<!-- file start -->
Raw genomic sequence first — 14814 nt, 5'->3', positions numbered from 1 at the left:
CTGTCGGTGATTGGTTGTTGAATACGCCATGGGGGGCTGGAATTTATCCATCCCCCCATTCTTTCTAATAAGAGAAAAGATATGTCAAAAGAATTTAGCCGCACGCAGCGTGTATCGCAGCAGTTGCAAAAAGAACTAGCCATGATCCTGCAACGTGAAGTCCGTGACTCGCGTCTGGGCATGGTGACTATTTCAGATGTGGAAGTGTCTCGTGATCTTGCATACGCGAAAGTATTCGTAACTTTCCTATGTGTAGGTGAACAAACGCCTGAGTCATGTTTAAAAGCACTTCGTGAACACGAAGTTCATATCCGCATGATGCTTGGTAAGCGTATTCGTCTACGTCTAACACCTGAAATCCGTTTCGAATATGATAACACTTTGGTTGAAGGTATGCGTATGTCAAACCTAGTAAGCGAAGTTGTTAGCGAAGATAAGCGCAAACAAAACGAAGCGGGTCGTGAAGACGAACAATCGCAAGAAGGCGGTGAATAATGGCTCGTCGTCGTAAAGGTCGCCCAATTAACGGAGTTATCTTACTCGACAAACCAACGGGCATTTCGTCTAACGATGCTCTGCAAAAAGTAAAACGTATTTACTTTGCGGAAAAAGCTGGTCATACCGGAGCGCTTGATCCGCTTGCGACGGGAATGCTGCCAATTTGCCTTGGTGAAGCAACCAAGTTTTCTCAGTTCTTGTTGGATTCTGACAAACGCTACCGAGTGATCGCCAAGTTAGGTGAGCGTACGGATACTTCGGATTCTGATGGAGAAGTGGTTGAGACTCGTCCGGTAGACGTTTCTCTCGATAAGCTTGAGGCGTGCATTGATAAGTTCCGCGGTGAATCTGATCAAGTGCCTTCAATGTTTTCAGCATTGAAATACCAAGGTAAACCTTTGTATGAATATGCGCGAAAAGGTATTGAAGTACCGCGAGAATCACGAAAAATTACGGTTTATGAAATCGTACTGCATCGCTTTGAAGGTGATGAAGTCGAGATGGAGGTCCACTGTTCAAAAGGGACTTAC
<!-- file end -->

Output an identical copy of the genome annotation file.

Raw genomic sequence first — 14814 nt, 5'->3', positions numbered from 1 at the left:
CTGTCGGTGATTGGTTGTTGAATACGCCATGGGGGGCTGGAATTTATCCATCCCCCCATTCTTTCTAATAAGAGAAAAGATATGTCAAAAGAATTTAGCCGCACGCAGCGTGTATCGCAGCAGTTGCAAAAAGAACTAGCCATGATCCTGCAACGTGAAGTCCGTGACTCGCGTCTGGGCATGGTGACTATTTCAGATGTGGAAGTGTCTCGTGATCTTGCATACGCGAAAGTATTCGTAACTTTCCTATGTGTAGGTGAACAAACGCCTGAGTCATGTTTAAAAGCACTTCGTGAACACGAAGTTCATATCCGCATGATGCTTGGTAAGCGTATTCGTCTACGTCTAACACCTGAAATCCGTTTCGAATATGATAACACTTTGGTTGAAGGTATGCGTATGTCAAACCTAGTAAGCGAAGTTGTTAGCGAAGATAAGCGCAAACAAAACGAAGCGGGTCGTGAAGACGAACAATCGCAAGAAGGCGGTGAATAATGGCTCGTCGTCGTAAAGGTCGCCCAATTAACGGAGTTATCTTACTCGACAAACCAACGGGCATTTCGTCTAACGATGCTCTGCAAAAAGTAAAACGTATTTACTTTGCGGAAAAAGCTGGTCATACCGGAGCGCTTGATCCGCTTGCGACGGGAATGCTGCCAATTTGCCTTGGTGAAGCAACCAAGTTTTCTCAGTTCTTGTTGGATTCTGACAAACGCTACCGAGTGATCGCCAAGTTAGGTGAGCGTACGGATACTTCGGATTCTGATGGAGAAGTGGTTGAGACTCGTCCGGTAGACGTTTCTCTCGATAAGCTTGAGGCGTGCATTGATAAGTTCCGCGGTGAATCTGATCAAGTGCCTTCAATGTTTTCAGCATTGAAATACCAAGGTAAACCTTTGTATGAATATGCGCGAAAAGGTATTGAAGTACCGCGAGAATCACGAAAAATTACGGTTTATGAAATCGTACTGCATCGCTTTGAAGGTGATGAAGTCGAGATGGAGGTCCACTGTTCAAAAGGGACTTAC